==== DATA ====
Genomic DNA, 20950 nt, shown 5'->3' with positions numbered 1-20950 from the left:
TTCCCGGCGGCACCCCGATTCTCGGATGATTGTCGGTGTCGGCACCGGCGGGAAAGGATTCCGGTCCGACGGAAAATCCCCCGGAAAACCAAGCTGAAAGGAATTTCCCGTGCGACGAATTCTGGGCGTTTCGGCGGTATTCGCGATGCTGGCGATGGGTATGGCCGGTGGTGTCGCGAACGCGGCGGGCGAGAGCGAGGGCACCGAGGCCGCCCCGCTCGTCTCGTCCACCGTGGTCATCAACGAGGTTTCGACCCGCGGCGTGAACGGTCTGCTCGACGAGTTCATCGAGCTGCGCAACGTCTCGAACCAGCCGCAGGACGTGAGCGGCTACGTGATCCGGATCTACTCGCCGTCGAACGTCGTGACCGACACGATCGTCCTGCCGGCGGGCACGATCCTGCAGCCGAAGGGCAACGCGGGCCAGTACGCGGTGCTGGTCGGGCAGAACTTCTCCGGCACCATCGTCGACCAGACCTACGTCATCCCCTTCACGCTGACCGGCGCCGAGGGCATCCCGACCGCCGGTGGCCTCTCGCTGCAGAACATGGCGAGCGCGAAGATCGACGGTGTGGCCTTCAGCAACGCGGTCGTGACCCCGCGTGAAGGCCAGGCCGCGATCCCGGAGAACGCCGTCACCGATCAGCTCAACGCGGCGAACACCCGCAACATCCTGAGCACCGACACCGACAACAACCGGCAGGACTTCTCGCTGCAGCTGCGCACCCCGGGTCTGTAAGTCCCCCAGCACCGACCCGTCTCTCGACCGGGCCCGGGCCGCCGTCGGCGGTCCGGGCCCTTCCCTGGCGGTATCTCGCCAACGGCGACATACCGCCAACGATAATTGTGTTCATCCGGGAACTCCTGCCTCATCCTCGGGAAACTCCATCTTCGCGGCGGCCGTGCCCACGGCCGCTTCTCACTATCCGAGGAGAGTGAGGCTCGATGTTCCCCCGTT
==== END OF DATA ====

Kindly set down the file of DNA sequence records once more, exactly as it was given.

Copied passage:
Genomic DNA, 20950 nt, shown 5'->3' with positions numbered 1-20950 from the left:
TTCCCGGCGGCACCCCGATTCTCGGATGATTGTCGGTGTCGGCACCGGCGGGAAAGGATTCCGGTCCGACGGAAAATCCCCCGGAAAACCAAGCTGAAAGGAATTTCCCGTGCGACGAATTCTGGGCGTTTCGGCGGTATTCGCGATGCTGGCGATGGGTATGGCCGGTGGTGTCGCGAACGCGGCGGGCGAGAGCGAGGGCACCGAGGCCGCCCCGCTCGTCTCGTCCACCGTGGTCATCAACGAGGTTTCGACCCGCGGCGTGAACGGTCTGCTCGACGAGTTCATCGAGCTGCGCAACGTCTCGAACCAGCCGCAGGACGTGAGCGGCTACGTGATCCGGATCTACTCGCCGTCGAACGTCGTGACCGACACGATCGTCCTGCCGGCGGGCACGATCCTGCAGCCGAAGGGCAACGCGGGCCAGTACGCGGTGCTGGTCGGGCAGAACTTCTCCGGCACCATCGTCGACCAGACCTACGTCATCCCCTTCACGCTGACCGGCGCCGAGGGCATCCCGACCGCCGGTGGCCTCTCGCTGCAGAACATGGCGAGCGCGAAGATCGACGGTGTGGCCTTCAGCAACGCGGTCGTGACCCCGCGTGAAGGCCAGGCCGCGATCCCGGAGAACGCCGTCACCGATCAGCTCAACGCGGCGAACACCCGCAACATCCTGAGCACCGACACCGACAACAACCGGCAGGACTTCTCGCTGCAGCTGCGCACCCCGGGTCTGTAAGTCCCCCAGCACCGACCCGTCTCTCGACCGGGCCCGGGCCGCCGTCGGCGGTCCGGGCCCTTCCCTGGCGGTATCTCGCCAACGGCGACATACCGCCAACGATAATTGTGTTCATCCGGGAACTCCTGCCTCATCCTCGGGAAACTCCATCTTCGCGGCGGCCGTGCCCACGGCCGCTTCTCACTATCCGAGGAGAGTGAGGCTCGATGTTCCCCCGTT